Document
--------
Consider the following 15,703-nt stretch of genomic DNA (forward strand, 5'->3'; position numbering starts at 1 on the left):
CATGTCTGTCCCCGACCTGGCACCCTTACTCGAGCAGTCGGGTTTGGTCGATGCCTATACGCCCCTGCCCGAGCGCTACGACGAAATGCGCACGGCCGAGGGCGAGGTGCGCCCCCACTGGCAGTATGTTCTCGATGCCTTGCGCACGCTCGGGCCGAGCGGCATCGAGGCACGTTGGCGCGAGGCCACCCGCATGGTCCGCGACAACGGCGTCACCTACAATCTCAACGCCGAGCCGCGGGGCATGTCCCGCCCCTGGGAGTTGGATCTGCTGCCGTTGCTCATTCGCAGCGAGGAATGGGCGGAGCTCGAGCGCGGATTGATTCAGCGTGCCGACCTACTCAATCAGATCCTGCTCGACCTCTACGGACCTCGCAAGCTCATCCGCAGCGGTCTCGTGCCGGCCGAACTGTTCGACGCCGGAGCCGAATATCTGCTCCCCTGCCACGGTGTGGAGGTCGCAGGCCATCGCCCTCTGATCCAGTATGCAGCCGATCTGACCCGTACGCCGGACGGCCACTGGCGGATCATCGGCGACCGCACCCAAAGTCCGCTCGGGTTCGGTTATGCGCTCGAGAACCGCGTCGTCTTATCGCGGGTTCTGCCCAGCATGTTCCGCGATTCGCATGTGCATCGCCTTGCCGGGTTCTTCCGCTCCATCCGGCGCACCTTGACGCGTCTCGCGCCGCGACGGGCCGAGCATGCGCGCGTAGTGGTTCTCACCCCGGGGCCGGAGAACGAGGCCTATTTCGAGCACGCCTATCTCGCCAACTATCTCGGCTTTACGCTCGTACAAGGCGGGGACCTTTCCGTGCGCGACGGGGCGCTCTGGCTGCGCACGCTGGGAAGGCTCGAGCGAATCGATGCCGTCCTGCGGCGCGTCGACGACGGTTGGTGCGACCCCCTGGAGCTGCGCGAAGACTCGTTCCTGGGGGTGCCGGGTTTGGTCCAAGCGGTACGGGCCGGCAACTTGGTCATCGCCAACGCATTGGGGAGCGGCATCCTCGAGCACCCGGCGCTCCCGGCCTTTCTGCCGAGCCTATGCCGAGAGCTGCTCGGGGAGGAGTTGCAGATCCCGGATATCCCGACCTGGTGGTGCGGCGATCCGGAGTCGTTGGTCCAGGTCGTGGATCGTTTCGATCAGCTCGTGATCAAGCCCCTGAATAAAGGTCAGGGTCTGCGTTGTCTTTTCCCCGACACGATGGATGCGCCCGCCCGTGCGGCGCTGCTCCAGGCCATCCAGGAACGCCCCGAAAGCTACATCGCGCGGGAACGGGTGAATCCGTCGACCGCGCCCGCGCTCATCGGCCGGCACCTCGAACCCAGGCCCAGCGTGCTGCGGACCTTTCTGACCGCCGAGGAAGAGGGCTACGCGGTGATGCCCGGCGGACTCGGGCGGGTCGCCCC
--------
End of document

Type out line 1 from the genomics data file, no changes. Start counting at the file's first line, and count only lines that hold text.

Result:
Consider the following 15,703-nt stretch of genomic DNA (forward strand, 5'->3'; position numbering starts at 1 on the left):